Written by Jeff Counts
Instrumentation: piccolo, 2 flutes (2nd doubles piccolo), alto flute, 2 oboes, English horn, 2 clarinets, Eb clarinet, bass clarinet, 3 bassoons, contrabassoon, 4 horns, 4 trumpets, 3 trombones, tuba, timpani, bass drum, cymbals, triangle, snare drum, military drum, tambourine, castanets, jeu de timbres à clavier, 2 harps, celesta, strings
Duration: 18 minutes in three movements.
THE COMPOSER – MAURICE RAVEL (1875-1937) – Ravel had already begun to shift his focus to theatrical endeavors when the famed Impresario Serge Diaghilev commissioned him to compose Daphnis et Chloé for the Ballet Russes in 1909. Ravel also met Igor Stravinsky during this period and the two became quite close, sharing ideas about composition and collaborating on orchestrations for Diaghilev while their individual projects for the Ballet Russes percolated.
THE MUSIC – It took Ravel three years to complete Daphnis et Chloé and the 1912 premiere had a few things working against it. Not the least of which was the difference of conception between composer and choreographer (Fokine) that haunted the entire creative process and probably had a lot to do with the longish timeline. The premiere was also under-rehearsed and likely frustrated by the unavoidable comparisons to the shocking Debussy/Nijinsky Prelude to the Afternoon of a Faun from less than two weeks before and the Stravinsky/Fokine Petrushka from exactly a year before. Among peers of this sort, only a fully committed and perfectly prepared product could have any hope of reward. With the world-altering premiere of The Rite of Spring just a year hence at that point, Ravel’s piece seemed destined to be remembered somewhat mildly by history. Though not successful as a full-scale ballet, the lushly evocative music from Daphnis et Chloé was truly among the finest orchestral writing of Ravel’s career and the piece lives on in the concert hall today thanks to the pair of suites he extracted from the score in 1913. Suite No. 2 includes the final three numbers from the ballet in which the protagonists are re-united at daybreak. In appreciation of Pan, whose actions made the meeting possible, the couple pantomimes a story of the god and his beloved nymph Syrinx. Before long the celebration reaches a climax and a general Bacchanalian dance ensues.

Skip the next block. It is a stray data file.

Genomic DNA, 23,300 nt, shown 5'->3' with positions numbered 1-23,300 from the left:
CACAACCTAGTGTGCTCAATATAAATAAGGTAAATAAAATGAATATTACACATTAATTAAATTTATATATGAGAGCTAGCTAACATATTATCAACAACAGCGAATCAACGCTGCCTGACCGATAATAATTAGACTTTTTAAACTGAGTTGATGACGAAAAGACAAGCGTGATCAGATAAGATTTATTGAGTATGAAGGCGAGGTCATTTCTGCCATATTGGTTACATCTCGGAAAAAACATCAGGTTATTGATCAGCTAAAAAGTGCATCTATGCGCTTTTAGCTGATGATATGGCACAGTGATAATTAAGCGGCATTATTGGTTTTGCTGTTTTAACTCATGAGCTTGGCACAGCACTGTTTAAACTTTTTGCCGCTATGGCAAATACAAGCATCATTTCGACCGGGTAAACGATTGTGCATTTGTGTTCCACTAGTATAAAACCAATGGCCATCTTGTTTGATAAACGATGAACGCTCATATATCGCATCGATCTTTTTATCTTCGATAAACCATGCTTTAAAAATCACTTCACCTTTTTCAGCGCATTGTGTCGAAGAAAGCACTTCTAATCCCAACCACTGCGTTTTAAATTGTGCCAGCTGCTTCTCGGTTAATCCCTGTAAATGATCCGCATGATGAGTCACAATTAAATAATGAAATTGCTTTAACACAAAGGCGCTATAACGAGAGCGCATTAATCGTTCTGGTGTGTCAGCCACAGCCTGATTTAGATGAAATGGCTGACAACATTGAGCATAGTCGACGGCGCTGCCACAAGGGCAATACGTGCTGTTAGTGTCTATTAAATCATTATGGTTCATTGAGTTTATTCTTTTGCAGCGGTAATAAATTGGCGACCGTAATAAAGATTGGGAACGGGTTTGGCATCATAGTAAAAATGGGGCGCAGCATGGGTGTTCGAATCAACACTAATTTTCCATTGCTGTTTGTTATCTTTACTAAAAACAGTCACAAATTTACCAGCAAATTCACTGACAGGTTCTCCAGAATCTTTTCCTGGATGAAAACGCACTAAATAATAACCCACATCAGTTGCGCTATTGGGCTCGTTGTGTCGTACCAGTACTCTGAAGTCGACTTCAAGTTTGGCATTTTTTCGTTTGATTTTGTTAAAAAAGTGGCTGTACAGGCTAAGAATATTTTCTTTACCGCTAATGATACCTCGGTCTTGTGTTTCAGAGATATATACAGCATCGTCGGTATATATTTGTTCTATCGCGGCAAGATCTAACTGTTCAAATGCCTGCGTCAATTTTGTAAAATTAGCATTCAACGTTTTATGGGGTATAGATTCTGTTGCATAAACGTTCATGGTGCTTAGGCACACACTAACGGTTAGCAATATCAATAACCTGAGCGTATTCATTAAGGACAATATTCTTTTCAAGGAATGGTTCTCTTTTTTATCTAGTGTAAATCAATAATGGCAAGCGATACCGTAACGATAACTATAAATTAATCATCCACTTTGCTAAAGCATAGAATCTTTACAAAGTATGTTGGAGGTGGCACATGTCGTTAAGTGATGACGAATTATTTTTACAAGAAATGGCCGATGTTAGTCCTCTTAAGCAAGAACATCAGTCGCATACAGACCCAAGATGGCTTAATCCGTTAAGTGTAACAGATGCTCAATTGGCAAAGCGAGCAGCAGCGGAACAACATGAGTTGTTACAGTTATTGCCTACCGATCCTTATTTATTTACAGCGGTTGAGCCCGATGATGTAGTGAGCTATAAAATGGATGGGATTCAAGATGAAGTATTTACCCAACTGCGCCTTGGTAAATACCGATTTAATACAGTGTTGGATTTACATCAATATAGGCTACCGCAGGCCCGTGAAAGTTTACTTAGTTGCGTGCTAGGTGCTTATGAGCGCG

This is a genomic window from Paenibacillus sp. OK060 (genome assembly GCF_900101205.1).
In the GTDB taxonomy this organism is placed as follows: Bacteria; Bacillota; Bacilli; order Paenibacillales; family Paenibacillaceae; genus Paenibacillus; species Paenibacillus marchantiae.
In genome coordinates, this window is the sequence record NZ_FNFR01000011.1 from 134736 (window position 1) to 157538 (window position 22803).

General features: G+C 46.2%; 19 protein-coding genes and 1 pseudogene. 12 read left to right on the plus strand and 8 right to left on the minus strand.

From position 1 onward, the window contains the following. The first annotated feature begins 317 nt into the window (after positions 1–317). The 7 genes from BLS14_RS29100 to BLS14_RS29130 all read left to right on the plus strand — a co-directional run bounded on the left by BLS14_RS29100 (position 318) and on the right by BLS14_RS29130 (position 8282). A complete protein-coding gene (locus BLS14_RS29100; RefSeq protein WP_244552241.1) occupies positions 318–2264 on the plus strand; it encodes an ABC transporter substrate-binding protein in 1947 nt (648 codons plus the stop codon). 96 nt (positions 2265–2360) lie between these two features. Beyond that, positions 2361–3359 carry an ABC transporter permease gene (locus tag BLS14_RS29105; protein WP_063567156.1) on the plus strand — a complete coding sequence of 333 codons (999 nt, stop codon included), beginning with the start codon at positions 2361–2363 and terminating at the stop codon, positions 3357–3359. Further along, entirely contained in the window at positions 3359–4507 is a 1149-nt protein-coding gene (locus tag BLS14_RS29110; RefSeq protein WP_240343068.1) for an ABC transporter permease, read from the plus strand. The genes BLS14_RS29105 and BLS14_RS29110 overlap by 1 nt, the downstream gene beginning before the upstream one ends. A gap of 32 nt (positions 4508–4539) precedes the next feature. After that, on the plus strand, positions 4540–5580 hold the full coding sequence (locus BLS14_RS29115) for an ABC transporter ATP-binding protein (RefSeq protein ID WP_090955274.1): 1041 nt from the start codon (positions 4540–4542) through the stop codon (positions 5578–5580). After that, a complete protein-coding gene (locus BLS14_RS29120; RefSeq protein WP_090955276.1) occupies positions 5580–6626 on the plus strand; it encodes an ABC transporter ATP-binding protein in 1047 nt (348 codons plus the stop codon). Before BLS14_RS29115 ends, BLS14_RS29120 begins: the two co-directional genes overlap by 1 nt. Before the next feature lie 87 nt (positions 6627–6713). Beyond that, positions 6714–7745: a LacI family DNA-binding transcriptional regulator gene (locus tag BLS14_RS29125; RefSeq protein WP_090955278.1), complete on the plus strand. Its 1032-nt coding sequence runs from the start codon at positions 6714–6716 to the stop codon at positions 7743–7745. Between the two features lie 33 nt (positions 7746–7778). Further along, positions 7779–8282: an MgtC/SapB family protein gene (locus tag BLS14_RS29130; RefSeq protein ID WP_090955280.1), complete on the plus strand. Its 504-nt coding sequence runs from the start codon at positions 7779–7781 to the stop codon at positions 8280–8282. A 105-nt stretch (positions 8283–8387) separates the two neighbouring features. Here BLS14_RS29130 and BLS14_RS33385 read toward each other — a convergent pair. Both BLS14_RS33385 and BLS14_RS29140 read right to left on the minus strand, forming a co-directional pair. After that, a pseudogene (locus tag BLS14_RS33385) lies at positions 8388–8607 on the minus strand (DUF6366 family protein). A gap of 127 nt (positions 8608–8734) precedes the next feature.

THE WORLD – Charlie Chaplin began his motion picture career in 1913. Also that year, Arthur Wynne invented the crossword puzzle, Ludwig III was crowned as the last king of Bavaria and Japan’s last Shogun died in retirement at the age of 75.
THE CONNECTION – Daphnis et Chloé Suite No. 2 was last performed on the Utah Symphony Masterworks Series back in 2007 under the baton of Pavel Kogan.